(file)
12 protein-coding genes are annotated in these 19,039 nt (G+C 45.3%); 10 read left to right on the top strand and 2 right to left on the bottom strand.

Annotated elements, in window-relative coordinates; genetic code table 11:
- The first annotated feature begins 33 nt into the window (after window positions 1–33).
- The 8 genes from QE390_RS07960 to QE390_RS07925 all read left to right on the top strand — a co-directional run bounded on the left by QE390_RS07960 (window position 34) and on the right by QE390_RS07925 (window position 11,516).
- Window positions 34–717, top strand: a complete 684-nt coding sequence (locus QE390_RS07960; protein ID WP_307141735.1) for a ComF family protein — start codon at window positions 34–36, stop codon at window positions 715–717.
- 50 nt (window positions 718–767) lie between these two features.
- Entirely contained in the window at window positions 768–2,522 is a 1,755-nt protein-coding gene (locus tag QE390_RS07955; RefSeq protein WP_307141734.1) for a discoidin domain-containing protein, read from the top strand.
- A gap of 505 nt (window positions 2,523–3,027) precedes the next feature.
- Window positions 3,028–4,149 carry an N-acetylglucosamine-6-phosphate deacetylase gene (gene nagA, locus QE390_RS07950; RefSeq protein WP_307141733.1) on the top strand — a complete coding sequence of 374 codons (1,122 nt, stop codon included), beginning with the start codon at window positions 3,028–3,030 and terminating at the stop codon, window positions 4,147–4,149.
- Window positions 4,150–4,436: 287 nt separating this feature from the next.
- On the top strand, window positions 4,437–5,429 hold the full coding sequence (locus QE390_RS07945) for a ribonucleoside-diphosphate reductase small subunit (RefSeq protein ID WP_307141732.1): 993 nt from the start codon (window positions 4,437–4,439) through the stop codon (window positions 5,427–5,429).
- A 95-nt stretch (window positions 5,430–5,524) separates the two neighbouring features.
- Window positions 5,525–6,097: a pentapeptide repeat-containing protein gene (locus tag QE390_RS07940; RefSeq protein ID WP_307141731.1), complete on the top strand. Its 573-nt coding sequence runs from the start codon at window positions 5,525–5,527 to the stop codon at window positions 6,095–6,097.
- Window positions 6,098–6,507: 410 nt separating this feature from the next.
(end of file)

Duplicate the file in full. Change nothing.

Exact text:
12 protein-coding genes are annotated in these 19,039 nt (G+C 45.3%); 10 read left to right on the top strand and 2 right to left on the bottom strand.

Annotated elements, in window-relative coordinates; genetic code table 11:
- The first annotated feature begins 33 nt into the window (after window positions 1–33).
- The 8 genes from QE390_RS07960 to QE390_RS07925 all read left to right on the top strand — a co-directional run bounded on the left by QE390_RS07960 (window position 34) and on the right by QE390_RS07925 (window position 11,516).
- Window positions 34–717, top strand: a complete 684-nt coding sequence (locus QE390_RS07960; protein ID WP_307141735.1) for a ComF family protein — start codon at window positions 34–36, stop codon at window positions 715–717.
- 50 nt (window positions 718–767) lie between these two features.
- Entirely contained in the window at window positions 768–2,522 is a 1,755-nt protein-coding gene (locus tag QE390_RS07955; RefSeq protein WP_307141734.1) for a discoidin domain-containing protein, read from the top strand.
- A gap of 505 nt (window positions 2,523–3,027) precedes the next feature.
- Window positions 3,028–4,149 carry an N-acetylglucosamine-6-phosphate deacetylase gene (gene nagA, locus QE390_RS07950; RefSeq protein WP_307141733.1) on the top strand — a complete coding sequence of 374 codons (1,122 nt, stop codon included), beginning with the start codon at window positions 3,028–3,030 and terminating at the stop codon, window positions 4,147–4,149.
- Window positions 4,150–4,436: 287 nt separating this feature from the next.
- On the top strand, window positions 4,437–5,429 hold the full coding sequence (locus QE390_RS07945) for a ribonucleoside-diphosphate reductase small subunit (RefSeq protein ID WP_307141732.1): 993 nt from the start codon (window positions 4,437–4,439) through the stop codon (window positions 5,427–5,429).
- A 95-nt stretch (window positions 5,430–5,524) separates the two neighbouring features.
- Window positions 5,525–6,097: a pentapeptide repeat-containing protein gene (locus tag QE390_RS07940; RefSeq protein ID WP_307141731.1), complete on the top strand. Its 573-nt coding sequence runs from the start codon at window positions 5,525–5,527 to the stop codon at window positions 6,095–6,097.
- Window positions 6,098–6,507: 410 nt separating this feature from the next.